Published on November 24, 2018
(c) Kateryna_Kon Fotosearch_k50433855
Why does gaining weight make you look older?
It’s no coincidence that people who are slim and healthy as they age look so much younger. A major component of that is mental: They feel so good, they’re active, they’re engaged, they love life, they have very few limitations. Thus, they wear that happiness and zest for life on their faces. This is why people in their 60’s and 70’s and beyond who are in this group always look 10 years younger.
People who are very over-fat are, literally, carrying massive amounts of visceral fat on their bodies all day long. Do you know how hard that is? Do you understand the pressure they are putting on all their bones and joints that have to support that? It’s no wonder over-fat people are more likely to look old and feel worn out.
Shortened telomeres can cripple your ability to regenerate tissue.
Additionally, when you feel worn out, when you are unhappy with your weight, well . . . it’s no wonder many people let other things go: make up, hair, clothing, socializing, being physically active. With 20 years experience working with overweight and obese people, I can tell you that, for too many, when they lose control of their weight, they often lose control of everything around them; and they certainly don’t try as hard to fight battles. They also very often sleep less and have more stress.
Bottom line: When you’re unhappy, it shows. You look older.
That’s the mental or emotional side of the weight gain and aging process. Now, let’s talk about the physical/biological connection to answer the specific question I’ve often been asked:
Why does gaining weight make people look older?
First, excess weight affects the health and appearance of our skin in many ways (and, obviously, our skin is how we “look” to others), but I’ll just highlight a few:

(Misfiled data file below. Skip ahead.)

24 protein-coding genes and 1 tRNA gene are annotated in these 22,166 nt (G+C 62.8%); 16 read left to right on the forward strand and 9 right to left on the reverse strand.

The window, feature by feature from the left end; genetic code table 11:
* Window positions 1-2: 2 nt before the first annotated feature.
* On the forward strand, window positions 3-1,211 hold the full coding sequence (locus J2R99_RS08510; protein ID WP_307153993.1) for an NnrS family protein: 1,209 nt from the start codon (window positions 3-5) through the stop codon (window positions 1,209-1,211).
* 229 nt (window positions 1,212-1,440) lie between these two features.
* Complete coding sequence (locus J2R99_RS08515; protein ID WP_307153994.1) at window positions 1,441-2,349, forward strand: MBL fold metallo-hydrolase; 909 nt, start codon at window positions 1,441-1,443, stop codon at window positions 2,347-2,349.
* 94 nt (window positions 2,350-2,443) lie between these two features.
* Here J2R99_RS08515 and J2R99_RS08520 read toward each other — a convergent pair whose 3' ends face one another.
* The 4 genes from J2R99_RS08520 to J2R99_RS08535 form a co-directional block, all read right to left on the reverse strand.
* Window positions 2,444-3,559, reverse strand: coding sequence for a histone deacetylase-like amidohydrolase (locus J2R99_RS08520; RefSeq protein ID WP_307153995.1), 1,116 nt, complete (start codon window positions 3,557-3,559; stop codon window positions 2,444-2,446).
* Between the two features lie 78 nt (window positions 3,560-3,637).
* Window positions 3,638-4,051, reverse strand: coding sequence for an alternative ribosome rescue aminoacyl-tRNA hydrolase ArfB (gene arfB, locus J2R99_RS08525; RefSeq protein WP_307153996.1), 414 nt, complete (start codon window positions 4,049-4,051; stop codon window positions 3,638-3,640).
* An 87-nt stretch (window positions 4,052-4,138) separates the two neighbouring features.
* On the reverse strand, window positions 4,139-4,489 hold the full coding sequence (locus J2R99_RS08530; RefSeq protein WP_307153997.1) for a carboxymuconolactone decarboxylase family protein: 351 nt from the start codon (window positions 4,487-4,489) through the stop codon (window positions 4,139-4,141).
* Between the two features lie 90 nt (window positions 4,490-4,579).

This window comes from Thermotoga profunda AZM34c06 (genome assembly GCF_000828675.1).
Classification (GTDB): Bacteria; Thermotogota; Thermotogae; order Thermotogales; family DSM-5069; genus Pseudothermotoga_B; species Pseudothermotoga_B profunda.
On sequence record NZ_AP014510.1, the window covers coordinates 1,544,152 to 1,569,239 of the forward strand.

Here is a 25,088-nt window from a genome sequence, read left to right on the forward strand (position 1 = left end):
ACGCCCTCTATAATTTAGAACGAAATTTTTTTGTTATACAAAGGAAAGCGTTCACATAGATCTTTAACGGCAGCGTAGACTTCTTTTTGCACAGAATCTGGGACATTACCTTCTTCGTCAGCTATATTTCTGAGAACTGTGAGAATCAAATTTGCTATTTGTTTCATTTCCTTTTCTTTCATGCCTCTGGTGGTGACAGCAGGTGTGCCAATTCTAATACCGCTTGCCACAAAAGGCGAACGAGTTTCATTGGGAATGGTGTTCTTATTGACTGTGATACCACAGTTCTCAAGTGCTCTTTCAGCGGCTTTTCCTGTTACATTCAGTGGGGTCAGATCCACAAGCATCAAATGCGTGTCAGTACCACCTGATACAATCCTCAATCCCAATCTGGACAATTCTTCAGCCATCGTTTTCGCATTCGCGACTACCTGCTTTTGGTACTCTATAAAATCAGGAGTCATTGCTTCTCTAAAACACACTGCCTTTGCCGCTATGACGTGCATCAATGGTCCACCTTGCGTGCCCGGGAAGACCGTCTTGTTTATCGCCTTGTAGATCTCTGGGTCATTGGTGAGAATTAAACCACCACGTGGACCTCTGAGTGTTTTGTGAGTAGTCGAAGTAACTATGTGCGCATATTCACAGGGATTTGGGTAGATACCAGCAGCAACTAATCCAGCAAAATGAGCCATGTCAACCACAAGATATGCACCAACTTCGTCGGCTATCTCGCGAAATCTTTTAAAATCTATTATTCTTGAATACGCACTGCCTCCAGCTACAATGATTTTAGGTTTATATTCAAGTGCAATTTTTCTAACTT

Secondly, there are structures inside our white blood cells called telomeres, which are the caps at the ends of chromosomes — the molecules that carry genes. Every time a cell divides, telomeres shorten. In the natural aging process, telomeres eventually get so short that cells can no longer divide, and they then die. As more and more cells reach the end of their telomeres and die, the inexorable process produces the effects of aging.
Weight gain and obesity affects the natural aging process. The difference between being obese and being lean corresponds to 8.8 years of extra ageing.* So, basically, increasing body weight = decreasing telomere length. And the effects are permanent. Losing weight reduces the rate of telomere loss but cannot restore them.
Of course, rapid, dramatic weight loss achieved in an unhealthy way can also lead to an accelerated process of facial aging.
We are what we eat.
Our diet is what keeps us either slim and healthy or obese and unhealthy, but its impact doesn’t stop there. The food we eat matters to our skin and to our aging almost as much as it does to our waistline.
* Obesity May Accelerate the Aging Process